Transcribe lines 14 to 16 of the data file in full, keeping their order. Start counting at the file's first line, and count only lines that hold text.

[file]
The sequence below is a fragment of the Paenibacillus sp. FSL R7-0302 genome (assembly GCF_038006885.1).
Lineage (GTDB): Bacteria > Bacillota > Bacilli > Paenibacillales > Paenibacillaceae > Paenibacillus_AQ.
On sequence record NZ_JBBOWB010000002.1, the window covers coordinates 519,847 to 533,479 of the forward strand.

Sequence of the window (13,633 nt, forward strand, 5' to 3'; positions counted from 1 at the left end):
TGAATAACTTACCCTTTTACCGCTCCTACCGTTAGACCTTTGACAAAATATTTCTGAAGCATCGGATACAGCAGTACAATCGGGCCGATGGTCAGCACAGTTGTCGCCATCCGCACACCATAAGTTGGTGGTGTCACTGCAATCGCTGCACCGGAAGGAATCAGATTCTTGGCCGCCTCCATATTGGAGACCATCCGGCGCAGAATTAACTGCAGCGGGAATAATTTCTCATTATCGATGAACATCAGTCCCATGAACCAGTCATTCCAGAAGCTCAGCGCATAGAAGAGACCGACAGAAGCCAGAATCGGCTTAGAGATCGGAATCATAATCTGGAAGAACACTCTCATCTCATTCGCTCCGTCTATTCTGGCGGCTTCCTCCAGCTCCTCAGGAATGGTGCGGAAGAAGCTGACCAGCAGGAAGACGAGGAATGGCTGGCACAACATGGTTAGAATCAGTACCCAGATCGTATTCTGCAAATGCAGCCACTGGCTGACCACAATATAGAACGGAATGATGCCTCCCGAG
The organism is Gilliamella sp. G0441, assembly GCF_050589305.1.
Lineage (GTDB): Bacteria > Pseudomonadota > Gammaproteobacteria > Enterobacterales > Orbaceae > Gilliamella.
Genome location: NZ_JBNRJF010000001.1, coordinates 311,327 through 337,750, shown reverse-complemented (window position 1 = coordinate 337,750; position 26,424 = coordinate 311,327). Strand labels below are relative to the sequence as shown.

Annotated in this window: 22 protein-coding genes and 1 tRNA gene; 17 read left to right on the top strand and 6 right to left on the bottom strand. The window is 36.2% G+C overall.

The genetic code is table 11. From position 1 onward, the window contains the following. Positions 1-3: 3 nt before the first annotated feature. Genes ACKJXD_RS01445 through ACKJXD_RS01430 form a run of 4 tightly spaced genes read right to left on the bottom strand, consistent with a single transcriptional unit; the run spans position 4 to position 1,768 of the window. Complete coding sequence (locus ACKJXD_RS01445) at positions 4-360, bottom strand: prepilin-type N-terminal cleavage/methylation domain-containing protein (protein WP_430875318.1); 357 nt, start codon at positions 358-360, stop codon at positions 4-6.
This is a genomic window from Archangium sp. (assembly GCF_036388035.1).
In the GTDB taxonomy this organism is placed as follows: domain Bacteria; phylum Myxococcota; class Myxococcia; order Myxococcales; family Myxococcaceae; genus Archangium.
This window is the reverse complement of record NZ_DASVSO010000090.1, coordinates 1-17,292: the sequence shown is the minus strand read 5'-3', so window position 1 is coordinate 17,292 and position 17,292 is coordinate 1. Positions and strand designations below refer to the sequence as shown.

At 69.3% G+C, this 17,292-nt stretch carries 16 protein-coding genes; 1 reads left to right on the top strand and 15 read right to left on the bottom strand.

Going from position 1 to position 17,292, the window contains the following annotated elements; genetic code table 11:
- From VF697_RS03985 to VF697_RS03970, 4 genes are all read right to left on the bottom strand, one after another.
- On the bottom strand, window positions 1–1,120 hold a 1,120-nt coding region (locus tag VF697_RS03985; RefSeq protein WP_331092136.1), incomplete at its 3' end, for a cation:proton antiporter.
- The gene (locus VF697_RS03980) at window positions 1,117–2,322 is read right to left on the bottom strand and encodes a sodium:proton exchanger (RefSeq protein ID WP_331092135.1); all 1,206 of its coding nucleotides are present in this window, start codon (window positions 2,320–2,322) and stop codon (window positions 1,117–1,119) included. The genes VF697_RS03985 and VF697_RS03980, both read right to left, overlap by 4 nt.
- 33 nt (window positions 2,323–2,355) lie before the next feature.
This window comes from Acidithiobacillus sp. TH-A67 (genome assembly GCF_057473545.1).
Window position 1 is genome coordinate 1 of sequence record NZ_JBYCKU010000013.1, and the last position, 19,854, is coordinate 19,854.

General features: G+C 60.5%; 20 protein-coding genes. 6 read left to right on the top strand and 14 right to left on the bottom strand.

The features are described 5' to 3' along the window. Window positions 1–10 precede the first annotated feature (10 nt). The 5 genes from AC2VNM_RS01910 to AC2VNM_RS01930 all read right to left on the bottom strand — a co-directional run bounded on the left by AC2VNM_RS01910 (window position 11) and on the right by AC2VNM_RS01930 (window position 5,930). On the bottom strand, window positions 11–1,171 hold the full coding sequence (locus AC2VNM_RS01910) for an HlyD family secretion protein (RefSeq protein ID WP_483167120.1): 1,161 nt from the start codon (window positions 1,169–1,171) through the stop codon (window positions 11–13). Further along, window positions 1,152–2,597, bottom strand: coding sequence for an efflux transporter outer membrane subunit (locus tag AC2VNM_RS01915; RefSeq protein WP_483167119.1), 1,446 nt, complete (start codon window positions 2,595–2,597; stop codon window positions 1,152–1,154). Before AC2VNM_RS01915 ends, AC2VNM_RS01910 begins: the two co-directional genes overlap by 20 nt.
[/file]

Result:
At 69.3% G+C, this 17,292-nt stretch carries 16 protein-coding genes; 1 reads left to right on the top strand and 15 read right to left on the bottom strand.

Going from position 1 to position 17,292, the window contains the following annotated elements; genetic code table 11:
- From VF697_RS03985 to VF697_RS03970, 4 genes are all read right to left on the bottom strand, one after another.